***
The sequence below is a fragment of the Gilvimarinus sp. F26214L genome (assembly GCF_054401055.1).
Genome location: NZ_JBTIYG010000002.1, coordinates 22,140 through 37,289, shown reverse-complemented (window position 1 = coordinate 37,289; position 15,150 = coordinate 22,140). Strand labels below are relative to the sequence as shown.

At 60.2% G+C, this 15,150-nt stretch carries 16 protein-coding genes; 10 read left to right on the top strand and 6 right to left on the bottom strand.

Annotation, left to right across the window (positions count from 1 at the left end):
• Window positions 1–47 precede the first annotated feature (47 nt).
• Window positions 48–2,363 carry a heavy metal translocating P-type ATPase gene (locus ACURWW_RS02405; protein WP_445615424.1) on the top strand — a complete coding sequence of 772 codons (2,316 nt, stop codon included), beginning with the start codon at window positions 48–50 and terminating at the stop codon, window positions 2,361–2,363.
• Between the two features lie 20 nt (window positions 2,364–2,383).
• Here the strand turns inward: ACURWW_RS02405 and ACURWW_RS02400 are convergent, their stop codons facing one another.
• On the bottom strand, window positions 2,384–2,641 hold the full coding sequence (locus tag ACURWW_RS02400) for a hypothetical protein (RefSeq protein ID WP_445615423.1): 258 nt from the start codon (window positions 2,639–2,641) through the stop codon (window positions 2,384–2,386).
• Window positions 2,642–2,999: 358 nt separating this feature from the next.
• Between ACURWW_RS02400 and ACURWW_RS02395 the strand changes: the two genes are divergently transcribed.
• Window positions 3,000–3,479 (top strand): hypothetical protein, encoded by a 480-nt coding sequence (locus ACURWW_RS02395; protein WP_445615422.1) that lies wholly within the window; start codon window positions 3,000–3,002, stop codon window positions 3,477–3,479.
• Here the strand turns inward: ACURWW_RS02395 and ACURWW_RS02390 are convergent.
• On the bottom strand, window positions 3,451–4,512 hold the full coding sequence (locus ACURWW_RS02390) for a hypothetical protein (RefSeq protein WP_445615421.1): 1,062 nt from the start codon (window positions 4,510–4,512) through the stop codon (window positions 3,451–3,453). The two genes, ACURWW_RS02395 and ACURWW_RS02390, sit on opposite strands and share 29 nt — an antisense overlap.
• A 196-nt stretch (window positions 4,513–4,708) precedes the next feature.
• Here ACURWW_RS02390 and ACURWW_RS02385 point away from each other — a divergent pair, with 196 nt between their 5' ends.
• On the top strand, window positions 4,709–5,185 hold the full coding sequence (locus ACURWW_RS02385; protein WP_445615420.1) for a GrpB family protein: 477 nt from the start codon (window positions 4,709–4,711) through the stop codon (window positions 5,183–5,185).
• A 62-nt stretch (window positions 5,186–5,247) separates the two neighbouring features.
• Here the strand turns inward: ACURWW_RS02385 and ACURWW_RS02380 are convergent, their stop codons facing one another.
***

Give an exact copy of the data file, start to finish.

The sequence below is a fragment of the Gilvimarinus sp. F26214L genome (assembly GCF_054401055.1).
Genome location: NZ_JBTIYG010000002.1, coordinates 22,140 through 37,289, shown reverse-complemented (window position 1 = coordinate 37,289; position 15,150 = coordinate 22,140). Strand labels below are relative to the sequence as shown.

At 60.2% G+C, this 15,150-nt stretch carries 16 protein-coding genes; 10 read left to right on the top strand and 6 right to left on the bottom strand.

Annotation, left to right across the window (positions count from 1 at the left end):
• Window positions 1–47 precede the first annotated feature (47 nt).
• Window positions 48–2,363 carry a heavy metal translocating P-type ATPase gene (locus ACURWW_RS02405; protein WP_445615424.1) on the top strand — a complete coding sequence of 772 codons (2,316 nt, stop codon included), beginning with the start codon at window positions 48–50 and terminating at the stop codon, window positions 2,361–2,363.
• Between the two features lie 20 nt (window positions 2,364–2,383).
• Here the strand turns inward: ACURWW_RS02405 and ACURWW_RS02400 are convergent, their stop codons facing one another.
• On the bottom strand, window positions 2,384–2,641 hold the full coding sequence (locus tag ACURWW_RS02400) for a hypothetical protein (RefSeq protein ID WP_445615423.1): 258 nt from the start codon (window positions 2,639–2,641) through the stop codon (window positions 2,384–2,386).
• Window positions 2,642–2,999: 358 nt separating this feature from the next.
• Between ACURWW_RS02400 and ACURWW_RS02395 the strand changes: the two genes are divergently transcribed.
• Window positions 3,000–3,479 (top strand): hypothetical protein, encoded by a 480-nt coding sequence (locus ACURWW_RS02395; protein WP_445615422.1) that lies wholly within the window; start codon window positions 3,000–3,002, stop codon window positions 3,477–3,479.
• Here the strand turns inward: ACURWW_RS02395 and ACURWW_RS02390 are convergent.
• On the bottom strand, window positions 3,451–4,512 hold the full coding sequence (locus ACURWW_RS02390) for a hypothetical protein (RefSeq protein WP_445615421.1): 1,062 nt from the start codon (window positions 4,510–4,512) through the stop codon (window positions 3,451–3,453). The two genes, ACURWW_RS02395 and ACURWW_RS02390, sit on opposite strands and share 29 nt — an antisense overlap.
• A 196-nt stretch (window positions 4,513–4,708) precedes the next feature.
• Here ACURWW_RS02390 and ACURWW_RS02385 point away from each other — a divergent pair, with 196 nt between their 5' ends.
• On the top strand, window positions 4,709–5,185 hold the full coding sequence (locus ACURWW_RS02385; protein WP_445615420.1) for a GrpB family protein: 477 nt from the start codon (window positions 4,709–4,711) through the stop codon (window positions 5,183–5,185).
• A 62-nt stretch (window positions 5,186–5,247) separates the two neighbouring features.
• Here the strand turns inward: ACURWW_RS02385 and ACURWW_RS02380 are convergent, their stop codons facing one another.